For the second consecutive year, Hawaiian Airlines’ Technical Operations (Tech Ops) team earned the Federal Aviation Administration (FAA) Aircraft Maintenance Technician (AMT) Employer Diamond Award of Excellence – the agency’s top AMT honor.
Poʻokela (excellence) and innovation are core to Hawaiian’s strategy to succeed in its next growth period – which will include a new fleet of 12 Boeing 787-9s and a dedicated freighter operation for Amazon. To prepare for this phase of transformation, Hawaiian Airlines has been steadfast at building our workforce and recruiting for hundreds of positions essential to maintaining our high safety and reliability standards.
Hawaiian’s Tech Ops team is tackling the growing need for highly specialized labor by taking its workforce training and recruitment beyond the walls of the Charles I. Elliott Maintenance Facility, including hiring instructors to augment Honolulu Community College’s (HonCC) Aeronautics Maintenance Technology (AERO) program and streamlining training processes at North America maintenance bases to improve the efficiency of our new and current mechanic training.
To learn more about how we’re taking our aviation maintenance training and partnerships to new heights, we sat down with Beau Tatsumura, vice president of maintenance and engineering at Hawaiian Airlines.
First, can you explain what the Diamond Award means to Tech Ops?
The Diamond Award of Excellence is the FAA's highest award for aviation maintenance technicians and employers. It recognizes air carriers that initiate and sustain highly effective training programs with 100% of eligible technicians receiving an individual William (Bill) O’Brien Award in a calendar year. We are proud of this accomplishment earned by our technicians, and it means that all of our workforce is rated at the highest level of maintenance and safety standards.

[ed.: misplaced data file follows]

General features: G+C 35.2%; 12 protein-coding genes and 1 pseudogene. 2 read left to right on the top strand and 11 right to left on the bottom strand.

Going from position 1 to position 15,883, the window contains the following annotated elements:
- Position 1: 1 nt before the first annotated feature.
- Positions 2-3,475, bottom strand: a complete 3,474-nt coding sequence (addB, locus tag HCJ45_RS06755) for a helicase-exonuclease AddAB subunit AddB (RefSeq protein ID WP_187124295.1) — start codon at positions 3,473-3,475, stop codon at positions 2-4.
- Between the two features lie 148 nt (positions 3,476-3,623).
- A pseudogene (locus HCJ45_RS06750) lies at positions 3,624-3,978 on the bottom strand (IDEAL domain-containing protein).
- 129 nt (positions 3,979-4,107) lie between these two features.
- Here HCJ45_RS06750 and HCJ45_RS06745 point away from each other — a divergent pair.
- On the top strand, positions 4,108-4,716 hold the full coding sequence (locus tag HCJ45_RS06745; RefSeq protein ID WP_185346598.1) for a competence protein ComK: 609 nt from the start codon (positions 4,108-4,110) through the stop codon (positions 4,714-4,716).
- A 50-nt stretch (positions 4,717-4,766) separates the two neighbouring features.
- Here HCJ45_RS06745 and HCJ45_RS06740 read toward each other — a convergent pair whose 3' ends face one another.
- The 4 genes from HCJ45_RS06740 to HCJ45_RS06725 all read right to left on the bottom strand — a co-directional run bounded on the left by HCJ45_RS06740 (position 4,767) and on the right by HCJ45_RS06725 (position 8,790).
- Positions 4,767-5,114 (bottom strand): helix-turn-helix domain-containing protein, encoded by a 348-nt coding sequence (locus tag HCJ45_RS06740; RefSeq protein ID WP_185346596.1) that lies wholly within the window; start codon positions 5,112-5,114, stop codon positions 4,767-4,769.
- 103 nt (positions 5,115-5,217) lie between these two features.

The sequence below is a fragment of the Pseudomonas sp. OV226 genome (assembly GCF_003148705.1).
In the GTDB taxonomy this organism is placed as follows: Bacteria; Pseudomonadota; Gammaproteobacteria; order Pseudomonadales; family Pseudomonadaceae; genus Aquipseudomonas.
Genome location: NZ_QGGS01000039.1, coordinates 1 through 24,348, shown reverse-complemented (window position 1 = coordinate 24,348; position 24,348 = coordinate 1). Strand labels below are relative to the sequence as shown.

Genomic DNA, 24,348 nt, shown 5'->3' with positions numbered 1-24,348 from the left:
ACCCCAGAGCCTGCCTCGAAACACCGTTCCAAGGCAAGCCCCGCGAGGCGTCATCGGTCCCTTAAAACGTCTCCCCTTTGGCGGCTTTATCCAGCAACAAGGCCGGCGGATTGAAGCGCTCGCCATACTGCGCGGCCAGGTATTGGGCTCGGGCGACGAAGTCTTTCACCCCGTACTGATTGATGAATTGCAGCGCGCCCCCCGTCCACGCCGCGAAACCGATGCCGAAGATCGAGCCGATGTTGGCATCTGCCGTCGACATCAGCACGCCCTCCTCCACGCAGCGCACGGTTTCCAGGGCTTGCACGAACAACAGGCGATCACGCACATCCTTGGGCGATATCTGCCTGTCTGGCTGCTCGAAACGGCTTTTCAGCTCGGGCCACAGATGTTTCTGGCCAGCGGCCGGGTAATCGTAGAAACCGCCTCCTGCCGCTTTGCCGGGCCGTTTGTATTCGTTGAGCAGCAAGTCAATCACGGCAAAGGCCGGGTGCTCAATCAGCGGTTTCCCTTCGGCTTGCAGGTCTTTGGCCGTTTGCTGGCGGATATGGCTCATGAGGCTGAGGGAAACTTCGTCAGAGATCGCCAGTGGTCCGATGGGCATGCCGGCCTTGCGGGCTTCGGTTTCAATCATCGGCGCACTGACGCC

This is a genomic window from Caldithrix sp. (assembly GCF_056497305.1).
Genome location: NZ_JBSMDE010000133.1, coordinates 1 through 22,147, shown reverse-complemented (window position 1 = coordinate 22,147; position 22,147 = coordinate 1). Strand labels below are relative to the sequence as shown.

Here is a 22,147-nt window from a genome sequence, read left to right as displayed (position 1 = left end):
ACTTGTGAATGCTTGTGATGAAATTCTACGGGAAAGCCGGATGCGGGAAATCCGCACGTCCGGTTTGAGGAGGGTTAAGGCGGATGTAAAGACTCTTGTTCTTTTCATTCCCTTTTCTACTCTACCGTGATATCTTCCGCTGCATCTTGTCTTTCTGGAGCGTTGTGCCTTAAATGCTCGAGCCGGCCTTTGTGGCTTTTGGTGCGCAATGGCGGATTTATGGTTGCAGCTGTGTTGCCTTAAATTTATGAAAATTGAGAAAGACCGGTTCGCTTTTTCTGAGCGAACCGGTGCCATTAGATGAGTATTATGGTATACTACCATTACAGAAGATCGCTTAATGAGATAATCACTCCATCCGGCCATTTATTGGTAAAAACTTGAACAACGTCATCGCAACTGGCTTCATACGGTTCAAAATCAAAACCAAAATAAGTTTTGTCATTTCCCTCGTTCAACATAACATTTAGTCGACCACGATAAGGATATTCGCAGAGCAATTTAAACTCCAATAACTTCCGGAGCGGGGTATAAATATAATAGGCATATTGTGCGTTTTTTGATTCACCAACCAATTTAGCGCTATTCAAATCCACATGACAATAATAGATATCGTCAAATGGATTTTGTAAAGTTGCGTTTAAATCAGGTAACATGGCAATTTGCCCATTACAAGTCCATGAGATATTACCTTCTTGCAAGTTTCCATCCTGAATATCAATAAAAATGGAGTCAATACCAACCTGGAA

In 2020, Tech Ops earned the Gold Award for 50% completion. How did you achieve 100% completion for the Diamond Award in 2021 & 2022?
We worked closely with the Tech Ops training team to ensure all our technician had the opportunity and time to complete the FAA’s prerequisite training during their required annual recurrent spotlight training. Each mechanic is tested in a series of modules according to the type of aircraft they are certified to repair during this training. Our quality assurance and training employees monitor our mechanics’ progress via programs that enable real-time tracking.
What are some other improvements made toward training efficiency for mechanics?
Hawaiian Airlines Training does a great job in providing core General Familiarization (GenFam) courses to our technicians, such as the ones covering the Airbus A330, Airbus A321neo and Boeing 717, so we didn’t have to make many adjustments. We did introduce advanced classes focusing on electrical wiring interconnection systems, fiber optics, nondestructive testing and A321 fire detection systems. These classes sharpen our mechanics’ existing skills so that they can be both preventative and better troubleshooters.
How has the addition of Hawaiian instructors to HonCC’s AERO program benefited students?
Having our instructors, Jason (Jay) Anderson and Glenn Macqueen, teach classes for HonCC’s Aeronautics Maintenance Technology (AERO) program will allow the college to double enrollment to 100 students by Fall 2023. The additional faculty also gives AERO program students greater access to extensive knowledge and apprenticeship that will foster a more productive learning environment. This translates to more opportunities to have students’ questions answered, help with studying, and access to the best industry practices from experts with various aviation maintenance backgrounds and who are dedicated to fostering a more dynamic and adaptable workforce.
What are some other forward-thinking workforce development programs being utilized by Tech Ops?
If we can encourage students to consider careers in aviation maintenance and engineering early, we can create a steadier pathway for their careers and for the future of our operations.
We’re working closely with a Hawaii-based Universal Technical Institute (UTI) recruiter to promote the aviation industry and get local high school students excited about AMT careers. Students who enroll with UTI attend Airframe and Powerplant (A&P) mechanic training on the U.S. mainland and can return home and work in Hawaiʻi after they complete A&P certification.
Hawaiian Airlines and Embry-Riddle recently signed an agreement to become what we call Tier II partners, which allows transitioning military members who are enrolled at Embry-Riddle and have A&P certification to intern at Hawaiian. After completing their internship, we offer them an interview, and if they are the right fit, we bring them under our wing as a Hawaiian Airlines employee.